One of the things you will always find in a data sheet is the definition of what each and every pin on the chip is and does. This is indispensable information. However, it is important to understand that because a microcontroller is programmable, the definition of a pin is, in many cases, a definition of the various possible things it could do. Without dumping the code from the microcontroller and reverse engineering that, you have to take the pin definitions AND observation of it’s behavior in action to understand what it really is doing. That sort of observation can be accomplished through the use of a handy little tool called a logic probe. Basically you hook up it’s power and ground cables to the power and ground of the device you are probing and then poke the poky bit (technical term) at a wire or a pin going into a chip. It will beep with one tone and light up one color if the pin, wire etc. has a voltage and will beep and light up differently if it does not have a voltage. This is “digital 1” and “digital 0”. Red light means 1/on/voltage high, green light means 0/off/voltage low. A yellow “pulse” light flashes if the state of the pin being probed is rapidly shifting (i.e. data being transmitted across that line). Pretty simple, very effective.

P1000177.JPG


So, armed with logic probe and data sheets, I proceeded into reverse engineering battle and advanced upon the enemy. First, I followed the traces of each pin on the microcontroller and each pin on the EEPROM and took copious notes. Then I poked every pin (no jokes please) and noted it’s behavior under the following circumstances; turning the unit on, pressing each of the 12 buttons on the keypad, and the unit telling me that I had an incorrect code entered. This would have been 28 pins times 14 measurements for a total of 392 measurements but I was able to cheat a bit when I worked out which pins were just inputs of the keypad and which pins were simply attached to the plus or minus sides of the battery, etc. Regardless, I still took over 100 measurements. Doing this investigation in such ridiculous detail revealed a surprising datum. The “mystery port” mentioned earlier was attached to a pin on the microcontroller that was not attached to anything else whatsoever. In other words, it was an input to the microcontroller that no other combination of actions could duplicate. It was entirely unique, but was clearly an input device of some sort. So I fiddled with it! The inside of the port showed two pieces of metal about 1/4 inch apart. One of those metal pins was routed to the microcontroller as previously mentioned, and one was attached to the battery power. So, if you connected the two of them, you would have basically sent a digital “1” to the pin on the microcontroller. I jammed a piece of wire in there and all sorts of lights and beeps started going off, the electronic lock equivalent of new-years eve. However, that didn’t help me figure out what I had just done.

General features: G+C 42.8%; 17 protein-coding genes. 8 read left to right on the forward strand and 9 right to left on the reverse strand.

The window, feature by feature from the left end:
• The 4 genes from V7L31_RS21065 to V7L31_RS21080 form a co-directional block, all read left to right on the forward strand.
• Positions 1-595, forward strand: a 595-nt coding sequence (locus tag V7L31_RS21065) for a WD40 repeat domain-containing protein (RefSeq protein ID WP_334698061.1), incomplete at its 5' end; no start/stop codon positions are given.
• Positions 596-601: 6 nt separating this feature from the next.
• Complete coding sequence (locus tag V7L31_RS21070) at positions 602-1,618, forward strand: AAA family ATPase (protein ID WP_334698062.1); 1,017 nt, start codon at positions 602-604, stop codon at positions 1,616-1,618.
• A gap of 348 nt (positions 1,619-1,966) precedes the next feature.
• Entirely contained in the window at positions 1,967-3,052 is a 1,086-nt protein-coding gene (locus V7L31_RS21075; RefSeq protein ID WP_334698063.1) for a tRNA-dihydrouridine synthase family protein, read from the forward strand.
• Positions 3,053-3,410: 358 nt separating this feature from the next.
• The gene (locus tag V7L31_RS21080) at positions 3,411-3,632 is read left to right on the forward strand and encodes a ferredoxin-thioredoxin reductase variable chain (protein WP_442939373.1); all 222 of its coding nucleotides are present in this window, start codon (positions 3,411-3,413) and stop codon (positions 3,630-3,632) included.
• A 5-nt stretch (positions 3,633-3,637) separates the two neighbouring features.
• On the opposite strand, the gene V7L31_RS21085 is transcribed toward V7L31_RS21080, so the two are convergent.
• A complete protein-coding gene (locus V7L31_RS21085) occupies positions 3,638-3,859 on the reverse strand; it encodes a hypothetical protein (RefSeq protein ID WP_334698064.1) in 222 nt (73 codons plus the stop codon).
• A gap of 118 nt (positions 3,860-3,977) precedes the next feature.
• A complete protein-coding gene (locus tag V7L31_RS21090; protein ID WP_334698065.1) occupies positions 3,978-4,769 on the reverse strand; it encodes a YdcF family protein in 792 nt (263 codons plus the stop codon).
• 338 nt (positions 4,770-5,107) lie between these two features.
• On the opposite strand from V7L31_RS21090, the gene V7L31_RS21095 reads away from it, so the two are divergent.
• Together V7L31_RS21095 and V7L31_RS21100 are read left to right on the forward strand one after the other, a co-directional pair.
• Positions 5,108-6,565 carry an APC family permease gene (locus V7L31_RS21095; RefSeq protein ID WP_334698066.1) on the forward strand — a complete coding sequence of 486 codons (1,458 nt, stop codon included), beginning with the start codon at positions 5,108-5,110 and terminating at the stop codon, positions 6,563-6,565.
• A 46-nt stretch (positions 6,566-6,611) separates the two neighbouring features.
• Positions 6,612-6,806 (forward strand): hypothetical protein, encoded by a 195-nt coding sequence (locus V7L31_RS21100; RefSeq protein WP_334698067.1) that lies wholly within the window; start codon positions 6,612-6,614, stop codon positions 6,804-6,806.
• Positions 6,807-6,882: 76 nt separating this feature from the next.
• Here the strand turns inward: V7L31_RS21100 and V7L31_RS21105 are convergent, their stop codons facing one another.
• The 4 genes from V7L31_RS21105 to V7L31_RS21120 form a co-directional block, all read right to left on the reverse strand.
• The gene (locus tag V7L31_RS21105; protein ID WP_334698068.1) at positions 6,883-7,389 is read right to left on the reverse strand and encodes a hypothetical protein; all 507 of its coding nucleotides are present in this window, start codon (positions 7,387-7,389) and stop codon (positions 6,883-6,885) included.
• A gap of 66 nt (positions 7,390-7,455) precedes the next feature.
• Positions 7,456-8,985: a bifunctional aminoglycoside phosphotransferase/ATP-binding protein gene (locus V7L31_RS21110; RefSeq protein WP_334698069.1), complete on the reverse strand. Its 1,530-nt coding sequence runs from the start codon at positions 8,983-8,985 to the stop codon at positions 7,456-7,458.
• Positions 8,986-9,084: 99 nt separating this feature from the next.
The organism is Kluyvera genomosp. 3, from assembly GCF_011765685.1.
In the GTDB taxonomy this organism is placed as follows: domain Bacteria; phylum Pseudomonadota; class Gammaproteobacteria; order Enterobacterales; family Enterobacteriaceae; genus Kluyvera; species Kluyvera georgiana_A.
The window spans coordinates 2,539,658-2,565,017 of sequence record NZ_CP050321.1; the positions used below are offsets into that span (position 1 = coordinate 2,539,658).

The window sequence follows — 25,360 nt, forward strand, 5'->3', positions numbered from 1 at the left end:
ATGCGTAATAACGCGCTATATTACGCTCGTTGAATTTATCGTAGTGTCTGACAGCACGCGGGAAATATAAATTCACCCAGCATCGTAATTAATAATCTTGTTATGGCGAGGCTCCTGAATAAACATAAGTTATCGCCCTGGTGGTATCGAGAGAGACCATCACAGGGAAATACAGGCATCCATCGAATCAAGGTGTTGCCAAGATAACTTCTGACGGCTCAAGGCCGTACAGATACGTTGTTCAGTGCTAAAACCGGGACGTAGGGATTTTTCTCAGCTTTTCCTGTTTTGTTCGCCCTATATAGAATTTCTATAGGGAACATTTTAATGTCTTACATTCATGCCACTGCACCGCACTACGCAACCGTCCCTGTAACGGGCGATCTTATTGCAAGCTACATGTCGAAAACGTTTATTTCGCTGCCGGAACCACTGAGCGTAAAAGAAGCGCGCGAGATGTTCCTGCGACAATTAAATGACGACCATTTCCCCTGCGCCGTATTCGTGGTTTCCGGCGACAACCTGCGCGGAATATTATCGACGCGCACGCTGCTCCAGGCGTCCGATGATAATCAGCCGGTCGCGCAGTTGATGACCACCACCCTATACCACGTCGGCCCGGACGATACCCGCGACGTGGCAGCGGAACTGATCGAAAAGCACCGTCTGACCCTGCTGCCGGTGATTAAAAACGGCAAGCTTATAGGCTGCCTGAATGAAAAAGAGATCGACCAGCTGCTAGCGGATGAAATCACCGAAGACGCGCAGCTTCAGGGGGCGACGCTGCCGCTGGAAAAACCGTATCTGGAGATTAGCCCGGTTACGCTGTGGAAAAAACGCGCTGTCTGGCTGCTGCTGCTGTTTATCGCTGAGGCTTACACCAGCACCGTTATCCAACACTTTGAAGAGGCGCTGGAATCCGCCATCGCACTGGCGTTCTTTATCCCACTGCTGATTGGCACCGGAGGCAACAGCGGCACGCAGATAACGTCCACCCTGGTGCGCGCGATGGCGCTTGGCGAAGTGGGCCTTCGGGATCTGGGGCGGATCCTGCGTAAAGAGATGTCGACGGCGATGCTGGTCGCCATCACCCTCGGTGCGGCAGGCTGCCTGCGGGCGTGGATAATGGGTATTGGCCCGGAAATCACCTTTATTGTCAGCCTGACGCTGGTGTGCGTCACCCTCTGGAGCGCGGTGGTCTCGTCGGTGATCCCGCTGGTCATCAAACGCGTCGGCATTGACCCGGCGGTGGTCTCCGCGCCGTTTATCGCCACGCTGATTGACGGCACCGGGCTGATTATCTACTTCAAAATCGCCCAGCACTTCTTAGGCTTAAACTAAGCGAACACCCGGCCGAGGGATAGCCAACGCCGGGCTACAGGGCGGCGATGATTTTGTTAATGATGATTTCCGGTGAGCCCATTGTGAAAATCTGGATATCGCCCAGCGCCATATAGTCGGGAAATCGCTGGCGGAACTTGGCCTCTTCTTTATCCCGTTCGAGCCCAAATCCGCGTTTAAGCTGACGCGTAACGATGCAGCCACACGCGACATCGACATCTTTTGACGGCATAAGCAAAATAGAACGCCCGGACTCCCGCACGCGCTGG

I actually got a bit downcast about the whole thing at this point because I wasn’t sure where to go from there, so I hopped onto keypicking and searched around for electronic locks. Eureka! I found pictures (now no longer available from flickr) that showed the inside of an electronic door lock that looked suspiciously familiar. The person posting noted that a code reset button was present on the circuit board that, when pressed, allowed you to enter any arbitrary code you wanted. That sounded too good to be true, but I gave it a shot. I stuck a piece of wire into the mystery port and pressed 1-1-1 after the beeping stopped, then I pressed the enter key (“A” on my keypad). It beeped once more, and went quiet. I then entered 1-1-1 on the keypad and pressed enter again. The solenoid retracted, and I was “in”. I had successfully reprogrammed the lock.